Mental health cuts will hurt GPs and patients
MASSIVE budget cuts in mental health programs have been slammed by experts, who say the cuts will hurt GPs as well as vulnerable patients.
A total of $289.6 million has been wiped from programs, including $29.7 million from the Better Access initiative and $15.5 million from the COAG mental health package for rural and remote areas.
Dr Tony Lian-Lloyd, a GP from Quorn in South Australia, said the funding cuts could mean practices would lose allied health professionals, who were crucial in dealing with patients with mental illnesses.
“We rely on allied health professionals at this practice. However, with this cut, who knows how long they will last.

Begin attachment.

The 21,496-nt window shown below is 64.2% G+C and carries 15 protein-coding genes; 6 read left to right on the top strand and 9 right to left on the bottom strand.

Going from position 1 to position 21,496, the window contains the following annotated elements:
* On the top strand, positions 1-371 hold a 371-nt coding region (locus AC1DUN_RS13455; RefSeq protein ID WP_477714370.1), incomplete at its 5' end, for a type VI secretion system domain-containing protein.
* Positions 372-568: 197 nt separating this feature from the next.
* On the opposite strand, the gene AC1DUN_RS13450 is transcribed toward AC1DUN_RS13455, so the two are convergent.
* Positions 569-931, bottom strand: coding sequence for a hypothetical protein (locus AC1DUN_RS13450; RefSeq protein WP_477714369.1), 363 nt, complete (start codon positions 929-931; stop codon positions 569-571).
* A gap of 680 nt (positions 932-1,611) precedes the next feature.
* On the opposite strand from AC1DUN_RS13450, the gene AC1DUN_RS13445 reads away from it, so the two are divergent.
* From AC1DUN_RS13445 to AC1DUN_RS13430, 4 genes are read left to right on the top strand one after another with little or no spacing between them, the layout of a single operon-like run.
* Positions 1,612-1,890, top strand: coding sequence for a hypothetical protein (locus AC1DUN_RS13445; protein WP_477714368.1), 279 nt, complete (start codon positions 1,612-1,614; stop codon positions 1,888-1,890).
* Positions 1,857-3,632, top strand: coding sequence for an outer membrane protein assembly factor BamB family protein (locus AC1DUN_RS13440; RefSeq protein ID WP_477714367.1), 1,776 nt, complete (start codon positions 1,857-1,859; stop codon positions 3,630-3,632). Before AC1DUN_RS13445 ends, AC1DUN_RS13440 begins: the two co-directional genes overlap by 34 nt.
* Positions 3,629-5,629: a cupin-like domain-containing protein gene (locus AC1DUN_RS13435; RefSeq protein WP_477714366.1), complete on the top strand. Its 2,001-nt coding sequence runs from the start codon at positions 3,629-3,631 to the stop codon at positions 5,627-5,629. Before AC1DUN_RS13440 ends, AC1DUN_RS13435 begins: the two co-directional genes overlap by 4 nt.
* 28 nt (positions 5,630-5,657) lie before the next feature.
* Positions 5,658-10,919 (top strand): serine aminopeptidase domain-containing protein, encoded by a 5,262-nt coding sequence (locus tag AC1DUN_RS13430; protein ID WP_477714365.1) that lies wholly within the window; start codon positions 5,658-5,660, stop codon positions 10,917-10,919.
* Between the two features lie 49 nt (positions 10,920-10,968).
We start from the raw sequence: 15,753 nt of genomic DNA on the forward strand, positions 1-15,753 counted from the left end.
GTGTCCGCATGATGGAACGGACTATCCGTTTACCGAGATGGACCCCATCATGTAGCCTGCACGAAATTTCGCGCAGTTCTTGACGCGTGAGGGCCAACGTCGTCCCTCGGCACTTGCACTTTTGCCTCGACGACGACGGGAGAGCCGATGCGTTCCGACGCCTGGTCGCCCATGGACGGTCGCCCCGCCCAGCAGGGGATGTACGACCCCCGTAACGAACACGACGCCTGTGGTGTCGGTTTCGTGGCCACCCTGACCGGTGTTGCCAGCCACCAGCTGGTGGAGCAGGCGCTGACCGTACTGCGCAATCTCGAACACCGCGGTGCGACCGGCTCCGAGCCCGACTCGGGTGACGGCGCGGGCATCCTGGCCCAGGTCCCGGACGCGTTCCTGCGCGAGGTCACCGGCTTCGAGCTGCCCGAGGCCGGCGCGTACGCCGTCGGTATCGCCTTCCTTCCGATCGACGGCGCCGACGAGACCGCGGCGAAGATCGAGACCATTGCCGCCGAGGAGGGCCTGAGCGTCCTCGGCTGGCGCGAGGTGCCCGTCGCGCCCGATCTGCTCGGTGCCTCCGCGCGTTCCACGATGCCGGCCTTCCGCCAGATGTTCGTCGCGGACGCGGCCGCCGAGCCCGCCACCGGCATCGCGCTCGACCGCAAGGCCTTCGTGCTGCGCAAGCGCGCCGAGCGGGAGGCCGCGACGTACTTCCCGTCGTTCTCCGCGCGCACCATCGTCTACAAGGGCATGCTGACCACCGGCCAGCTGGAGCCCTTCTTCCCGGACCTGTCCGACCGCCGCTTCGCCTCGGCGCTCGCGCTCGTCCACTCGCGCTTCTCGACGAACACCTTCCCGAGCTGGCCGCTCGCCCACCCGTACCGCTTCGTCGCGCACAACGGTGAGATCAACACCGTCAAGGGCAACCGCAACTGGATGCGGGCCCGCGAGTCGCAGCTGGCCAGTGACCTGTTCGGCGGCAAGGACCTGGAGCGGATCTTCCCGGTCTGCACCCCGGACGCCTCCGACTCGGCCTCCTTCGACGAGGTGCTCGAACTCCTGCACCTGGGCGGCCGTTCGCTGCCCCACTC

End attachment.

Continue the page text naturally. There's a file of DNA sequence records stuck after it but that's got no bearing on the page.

“This will hasten the burnout of many doctors, including myself, who are already stretched to the limit.”
Professor Ian Hickie, clinical adviser to the beyondblue depression initiative, said patients and professionals would suffer, and those living and working in rural and deprived communities would suffer the most.
He called on the government to think carefully about how it invested in mental health programs, as past spending decisions had not always achieved the best results.
“The problem is, money was directed towards getting in more [staff], and then we ran out of [staff]. We needed to set up new organisations and have them get people and deliver their services,” he said.
Health minister Nicola Roxon said while there had been some “funding adjustments” from the Budget, spending on mental health was set to double to $783 million in the next four years.
Programs hit by cuts
- Mental Health Nurse Incentive Program: $188m
- Better Access initiative: $29.7m
- Rural and Remote Areas program: $15.5m
- Educational campaigns on illicit drugs and mental illness: $9.7m
- Non-Government Organisations’ programs: $6m
- Telephone counselling, self-help and web-based support: $2.5m
- Living in Community program: $0.5m